More info:


Stone stairs from the lookout tower to the cave

The granite stairs were completed in 1907, simultaneously with the tower. The stairs were built on a steep slope and they lead to Karhuluola (Bear Cave). There are 322 steps in the staircase. Along the way, there are small resting decks with stone benches and tables. The elevation loss is approximately 80 metres.


Aulanko viewing platform

On the Aulangonvuori Hill, at the root of the lookout tower, there is a viewing terrace made of concrete, and consisting of two floors. A view over Lake Aulangonjärvi opens from the terrace. Previously, there was a decorative wooden pavilion in the same location. The viewing platform was built in the same place in 1934. On the lower deck of the platform, there is a wall painting depicting hunting, painted by the artist Lennart Segerstråle.


Bears sculpture and bear cave

At the beginning of the 20th century, Hugo commissioned a cave and ordered a three-metre Karhuperhe (Bear Family) sculpture made from Estonian soapstone. Robert Stigell made the sculpture in his Lapinlahti studio in Helsinki, and it was then transported to the root of Aulangonvuori Hill. The story goes that the artist used a stuffed bear and a living bear cub borrowed from Helsinki Zoo in Korkeasaari as models.


Aulanko Hotel and it’s area

In1883, Hugo acquired the Karlberg Manor and its estate located by Lake Vanajavesi. As Hugo become older, he sold the estate to the City of Hämeenlinna for a third of its value, 7 million Finnish mark. The trade took place on the condition that the area would be kept open for all people.

In the extremely cold temperatures of January 1928, people noticed flames in the direction of Karlberg Manor. The beautiful manor was in flames and burnt down completely. However, the wooden Kavaljeeri (Cavalier) guest house survived the fire, and it currently functions as Aulanko Hotel’s summer café.

After the fire, a new building was constructed, and it operated as a hotel and a restaurant for almost ten years before it was transported to Hattula. After this, a new luxury hotel was built in the same place, of unique quality and style even internationally speaking.

During the war 1939–1940, the hotel functioned as a war hospital, and, starting from autumn 1941, it was a holiday destination for German soldiers.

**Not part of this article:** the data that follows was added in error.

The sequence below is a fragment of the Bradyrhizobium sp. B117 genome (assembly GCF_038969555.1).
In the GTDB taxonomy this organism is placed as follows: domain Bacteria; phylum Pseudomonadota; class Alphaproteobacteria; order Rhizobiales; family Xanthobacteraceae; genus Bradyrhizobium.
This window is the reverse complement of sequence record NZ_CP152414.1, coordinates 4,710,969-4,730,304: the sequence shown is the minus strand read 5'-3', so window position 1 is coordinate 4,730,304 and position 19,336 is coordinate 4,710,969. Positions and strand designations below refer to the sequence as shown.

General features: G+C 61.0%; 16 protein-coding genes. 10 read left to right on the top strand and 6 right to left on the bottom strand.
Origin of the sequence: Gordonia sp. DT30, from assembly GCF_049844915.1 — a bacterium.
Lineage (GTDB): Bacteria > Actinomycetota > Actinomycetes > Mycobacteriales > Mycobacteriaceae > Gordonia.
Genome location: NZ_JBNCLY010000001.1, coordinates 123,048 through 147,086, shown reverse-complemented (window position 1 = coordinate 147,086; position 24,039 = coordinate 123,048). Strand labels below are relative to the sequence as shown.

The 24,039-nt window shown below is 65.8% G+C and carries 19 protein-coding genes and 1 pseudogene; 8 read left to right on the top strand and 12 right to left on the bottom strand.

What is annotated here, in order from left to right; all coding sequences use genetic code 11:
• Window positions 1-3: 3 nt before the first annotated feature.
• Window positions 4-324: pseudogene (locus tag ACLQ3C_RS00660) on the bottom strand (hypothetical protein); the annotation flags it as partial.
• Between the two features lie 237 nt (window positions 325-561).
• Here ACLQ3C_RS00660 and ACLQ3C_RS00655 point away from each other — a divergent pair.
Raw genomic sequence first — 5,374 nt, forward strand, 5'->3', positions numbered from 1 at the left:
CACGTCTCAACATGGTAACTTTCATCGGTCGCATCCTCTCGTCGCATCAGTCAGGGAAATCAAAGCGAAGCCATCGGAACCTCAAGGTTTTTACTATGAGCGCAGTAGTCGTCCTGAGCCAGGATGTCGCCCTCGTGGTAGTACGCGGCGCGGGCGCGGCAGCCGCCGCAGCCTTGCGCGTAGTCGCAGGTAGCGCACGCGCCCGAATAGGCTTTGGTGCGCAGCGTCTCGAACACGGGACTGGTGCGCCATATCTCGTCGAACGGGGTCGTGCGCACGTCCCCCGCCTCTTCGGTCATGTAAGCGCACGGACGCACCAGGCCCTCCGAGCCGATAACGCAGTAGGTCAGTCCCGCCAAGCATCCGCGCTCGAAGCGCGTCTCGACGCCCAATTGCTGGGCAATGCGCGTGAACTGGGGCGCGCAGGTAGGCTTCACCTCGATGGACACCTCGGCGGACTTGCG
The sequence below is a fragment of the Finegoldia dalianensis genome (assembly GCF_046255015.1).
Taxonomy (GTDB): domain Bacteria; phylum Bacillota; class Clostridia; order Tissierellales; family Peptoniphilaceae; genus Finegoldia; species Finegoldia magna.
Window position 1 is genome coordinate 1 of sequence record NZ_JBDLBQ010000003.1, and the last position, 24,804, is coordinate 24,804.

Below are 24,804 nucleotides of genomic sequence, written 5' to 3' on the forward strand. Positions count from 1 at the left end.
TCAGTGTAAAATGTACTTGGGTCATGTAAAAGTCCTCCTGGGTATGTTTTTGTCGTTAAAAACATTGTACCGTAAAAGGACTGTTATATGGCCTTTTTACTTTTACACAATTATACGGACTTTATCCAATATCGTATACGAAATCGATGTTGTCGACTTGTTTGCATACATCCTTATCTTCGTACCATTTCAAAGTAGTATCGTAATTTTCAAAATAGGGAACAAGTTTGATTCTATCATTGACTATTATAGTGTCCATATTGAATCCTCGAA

Over the years, the hotel has been extended several times. The most significant extension in recent history is the spa, completed at the beginning of the 21st century.


Cape Aulangonniemi

One of Aulangonniemi’s famous and most photographed landmarks is Lusikkaniemi (Spoon Cape). The cape is shaped like a spoon, which has inspired the name. In the past, the cape used to be called Hiidenniemi (Devil’s Cape) because a prehistoric sacrificial site was located there.


Katajisto Manor

Built at the beginning of the 19th century, Katajisto Manor served as the main building of a ratsutila, an estate that supported a horseman with his horse and equipment in exchange for tax exemptions. In Hugo’s days, his guests stayed in the building. In the winter 1949, the second floor of the building was destroyed in a fire and never reconstructed. The reason was the 1952 Olympic Games, as the building was urgently repaired in order to provide accommodation for the Olympic pentathletes.


Ruusulaakso Pavilion (Rose Valley Pavilion)

The Gothic pavilion built by Hugo on the northern shore of Lake Metsälampi was originally surrounded by gorgeous roses, but they did not thrive and disappeared quickly. The pavilion was named after the roses. There was a jetty in front of the pavilion, and visitors could go rowing in the pond.


Onnentemppeli (Temple of Luck)

A small red-painted brick pavilion located on a high stone hill is named Onnentemppeli (Temple of luck). The exact date of its construction is not known, but it is thought that the pavilion dates back to the 1880s, when the park was built. In the past, there were glass paintings in the windows of the temple. In Hugo’s days, domestic staff had summer parties by the temple.

The story goes that Hugo commissioned Onnentemppeli as a gesture of love to a Polish princess he was going to propose to. It is also said that Hugo hid a coin among the stones, and the one who would find it, would become the owner of Aulanko. Eino Leino’s “Kell onni on” poem is said to have been inspired by this story.

Aulanko golf course

The Aulanko golf course was built on a plot of land that served as a potato field during the war. The golf course was first introduced in 1940, immediately after the Winter War, which makes it one of Finland’s oldest golf courses. The field was originally a 9-hole golfing area, which was extended to an 18-hole golf course in the early 21st century.

Lähteet: Wikipedia ja